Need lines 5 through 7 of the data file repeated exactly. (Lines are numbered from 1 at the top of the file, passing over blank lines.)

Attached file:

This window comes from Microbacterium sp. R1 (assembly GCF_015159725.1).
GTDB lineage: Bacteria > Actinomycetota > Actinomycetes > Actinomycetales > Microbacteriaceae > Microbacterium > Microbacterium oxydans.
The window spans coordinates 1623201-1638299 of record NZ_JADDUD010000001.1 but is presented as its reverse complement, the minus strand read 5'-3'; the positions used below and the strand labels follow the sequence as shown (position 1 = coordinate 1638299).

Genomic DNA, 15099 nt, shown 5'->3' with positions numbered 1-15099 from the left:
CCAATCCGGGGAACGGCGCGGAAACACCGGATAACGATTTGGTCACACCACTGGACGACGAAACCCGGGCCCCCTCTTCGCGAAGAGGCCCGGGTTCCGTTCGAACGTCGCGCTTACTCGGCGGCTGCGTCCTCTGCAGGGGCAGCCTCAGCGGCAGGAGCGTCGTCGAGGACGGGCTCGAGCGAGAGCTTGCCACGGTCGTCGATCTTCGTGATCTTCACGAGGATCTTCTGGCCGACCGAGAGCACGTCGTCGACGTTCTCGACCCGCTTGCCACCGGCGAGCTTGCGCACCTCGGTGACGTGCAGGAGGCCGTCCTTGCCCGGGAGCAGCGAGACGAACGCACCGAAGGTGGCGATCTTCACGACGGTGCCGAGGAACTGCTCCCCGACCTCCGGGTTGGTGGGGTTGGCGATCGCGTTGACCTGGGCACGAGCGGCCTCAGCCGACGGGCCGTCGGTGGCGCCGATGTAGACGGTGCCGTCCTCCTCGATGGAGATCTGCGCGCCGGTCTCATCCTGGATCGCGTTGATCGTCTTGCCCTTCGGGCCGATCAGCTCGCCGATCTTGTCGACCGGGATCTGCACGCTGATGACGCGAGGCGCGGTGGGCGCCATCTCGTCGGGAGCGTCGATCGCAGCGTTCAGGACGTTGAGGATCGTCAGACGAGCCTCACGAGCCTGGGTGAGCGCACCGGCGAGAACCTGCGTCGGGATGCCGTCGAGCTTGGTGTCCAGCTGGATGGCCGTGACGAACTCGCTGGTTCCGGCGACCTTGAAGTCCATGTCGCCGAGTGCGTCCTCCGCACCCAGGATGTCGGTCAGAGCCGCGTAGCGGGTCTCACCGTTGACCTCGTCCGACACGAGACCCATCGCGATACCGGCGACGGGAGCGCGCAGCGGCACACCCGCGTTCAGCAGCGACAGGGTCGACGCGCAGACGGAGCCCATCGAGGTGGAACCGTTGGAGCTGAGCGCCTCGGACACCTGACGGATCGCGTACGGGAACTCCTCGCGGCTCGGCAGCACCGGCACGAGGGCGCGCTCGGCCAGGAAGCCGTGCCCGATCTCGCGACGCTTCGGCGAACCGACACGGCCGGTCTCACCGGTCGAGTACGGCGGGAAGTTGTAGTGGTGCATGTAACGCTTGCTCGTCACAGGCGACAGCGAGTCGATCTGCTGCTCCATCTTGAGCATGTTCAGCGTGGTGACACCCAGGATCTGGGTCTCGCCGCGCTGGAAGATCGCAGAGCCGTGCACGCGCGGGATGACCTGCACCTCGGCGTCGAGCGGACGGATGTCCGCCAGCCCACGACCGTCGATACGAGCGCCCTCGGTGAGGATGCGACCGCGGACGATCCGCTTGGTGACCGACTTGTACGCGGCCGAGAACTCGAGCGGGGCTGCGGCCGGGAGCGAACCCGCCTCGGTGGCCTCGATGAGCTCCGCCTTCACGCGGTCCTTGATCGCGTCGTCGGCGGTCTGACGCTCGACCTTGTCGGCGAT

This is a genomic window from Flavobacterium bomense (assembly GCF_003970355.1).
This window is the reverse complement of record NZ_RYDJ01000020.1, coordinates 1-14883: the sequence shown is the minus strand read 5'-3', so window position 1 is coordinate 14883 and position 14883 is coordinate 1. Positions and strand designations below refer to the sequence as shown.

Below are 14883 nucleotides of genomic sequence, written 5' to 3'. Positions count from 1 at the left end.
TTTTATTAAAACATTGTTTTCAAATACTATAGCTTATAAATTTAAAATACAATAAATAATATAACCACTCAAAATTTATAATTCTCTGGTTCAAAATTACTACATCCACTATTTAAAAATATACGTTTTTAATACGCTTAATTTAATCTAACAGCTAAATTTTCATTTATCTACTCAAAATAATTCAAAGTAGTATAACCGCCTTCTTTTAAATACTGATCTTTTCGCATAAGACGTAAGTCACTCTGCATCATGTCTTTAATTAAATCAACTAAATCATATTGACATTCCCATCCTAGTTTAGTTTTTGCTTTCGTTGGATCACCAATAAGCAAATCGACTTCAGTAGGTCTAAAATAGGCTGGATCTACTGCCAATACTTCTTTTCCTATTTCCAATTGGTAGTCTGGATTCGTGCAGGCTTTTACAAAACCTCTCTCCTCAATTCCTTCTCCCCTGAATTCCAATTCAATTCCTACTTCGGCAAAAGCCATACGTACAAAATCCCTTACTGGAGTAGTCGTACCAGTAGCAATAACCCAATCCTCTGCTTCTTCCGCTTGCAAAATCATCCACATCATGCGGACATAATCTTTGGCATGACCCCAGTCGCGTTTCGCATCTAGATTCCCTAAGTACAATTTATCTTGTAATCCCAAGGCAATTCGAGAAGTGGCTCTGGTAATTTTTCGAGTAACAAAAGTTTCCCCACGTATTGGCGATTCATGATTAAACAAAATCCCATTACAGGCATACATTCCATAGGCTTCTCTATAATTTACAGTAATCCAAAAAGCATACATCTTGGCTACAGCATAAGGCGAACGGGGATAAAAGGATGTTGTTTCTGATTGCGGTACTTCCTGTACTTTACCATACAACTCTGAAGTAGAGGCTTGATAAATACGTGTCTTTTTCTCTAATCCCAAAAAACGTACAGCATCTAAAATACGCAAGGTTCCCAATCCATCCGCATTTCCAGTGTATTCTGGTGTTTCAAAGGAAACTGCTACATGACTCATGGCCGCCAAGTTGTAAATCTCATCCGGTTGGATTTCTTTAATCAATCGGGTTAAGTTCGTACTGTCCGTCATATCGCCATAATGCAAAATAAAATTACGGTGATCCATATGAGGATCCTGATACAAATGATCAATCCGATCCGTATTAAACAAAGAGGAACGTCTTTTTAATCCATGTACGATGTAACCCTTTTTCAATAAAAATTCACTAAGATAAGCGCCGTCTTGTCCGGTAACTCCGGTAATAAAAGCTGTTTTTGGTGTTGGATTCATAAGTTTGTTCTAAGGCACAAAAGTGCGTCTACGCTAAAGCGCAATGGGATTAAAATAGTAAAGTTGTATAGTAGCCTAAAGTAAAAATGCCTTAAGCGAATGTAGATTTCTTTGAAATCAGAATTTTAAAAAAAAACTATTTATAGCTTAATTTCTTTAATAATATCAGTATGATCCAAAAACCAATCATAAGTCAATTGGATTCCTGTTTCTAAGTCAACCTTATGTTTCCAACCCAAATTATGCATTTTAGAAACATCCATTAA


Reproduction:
CCAATCCGGGGAACGGCGCGGAAACACCGGATAACGATTTGGTCACACCACTGGACGACGAAACCCGGGCCCCCTCTTCGCGAAGAGGCCCGGGTTCCGTTCGAACGTCGCGCTTACTCGGCGGCTGCGTCCTCTGCAGGGGCAGCCTCAGCGGCAGGAGCGTCGTCGAGGACGGGCTCGAGCGAGAGCTTGCCACGGTCGTCGATCTTCGTGATCTTCACGAGGATCTTCTGGCCGACCGAGAGCACGTCGTCGACGTTCTCGACCCGCTTGCCACCGGCGAGCTTGCGCACCTCGGTGACGTGCAGGAGGCCGTCCTTGCCCGGGAGCAGCGAGACGAACGCACCGAAGGTGGCGATCTTCACGACGGTGCCGAGGAACTGCTCCCCGACCTCCGGGTTGGTGGGGTTGGCGATCGCGTTGACCTGGGCACGAGCGGCCTCAGCCGACGGGCCGTCGGTGGCGCCGATGTAGACGGTGCCGTCCTCCTCGATGGAGATCTGCGCGCCGGTCTCATCCTGGATCGCGTTGATCGTCTTGCCCTTCGGGCCGATCAGCTCGCCGATCTTGTCGACCGGGATCTGCACGCTGATGACGCGAGGCGCGGTGGGCGCCATCTCGTCGGGAGCGTCGATCGCAGCGTTCAGGACGTTGAGGATCGTCAGACGAGCCTCACGAGCCTGGGTGAGCGCACCGGCGAGAACCTGCGTCGGGATGCCGTCGAGCTTGGTGTCCAGCTGGATGGCCGTGACGAACTCGCTGGTTCCGGCGACCTTGAAGTCCATGTCGCCGAGTGCGTCCTCCGCACCCAGGATGTCGGTCAGAGCCGCGTAGCGGGTCTCACCGTTGACCTCGTCCGACACGAGACCCATCGCGATACCGGCGACGGGAGCGCGCAGCGGCACACCCGCGTTCAGCAGCGACAGGGTCGACGCGCAGACGGAGCCCATCGAGGTGGAACCGTTGGAGCTGAGCGCCTCGGACACCTGACGGATCGCGTACGGGAACTCCTCGCGGCTCGGCAGCACCGGCACGAGGGCGCGCTCGGCCAGGAAGCCGTGCCCGATCTCGCGACGCTTCGGCGAACCGACACGGCCGGTCTCACCGGTCGAGTACGGCGGGAAGTTGTAGTGGTGCATGTAACGCTTGCTCGTCACAGGCGACAGCGAGTCGATCTGCTGCTCCATCTTGAGCATGTTCAGCGTGGTGACACCCAGGATCTGGGTCTCGCCGCGCTGGAAGATCGCAGAGCCGTGCACGCGCGGGATGACCTGCACCTCGGCGTCGAGCGGACGGATGTCCGCCAGCCCACGACCGTCGATACGAGCGCCCTCGGTGAGGATGCGACCGCGGACGATCCGCTTGGTGACCGACTTGTACGCGGCCGAGAACTCGAGCGGGGCTGCGGCCGGGAGCGAACCCGCCTCGGTGGCCTCGATGAGCTCCGCCTTCACGCGGTCCTTGATCGCGTCGTCGGCGGTCTGACGCTCGACCTTGTCGGCGAT

This is a genomic window from Flavobacterium bomense (assembly GCF_003970355.1).
This window is the reverse complement of record NZ_RYDJ01000020.1, coordinates 1-14883: the sequence shown is the minus strand read 5'-3', so window position 1 is coordinate 14883 and position 14883 is coordinate 1. Positions and strand designations below refer to the sequence as shown.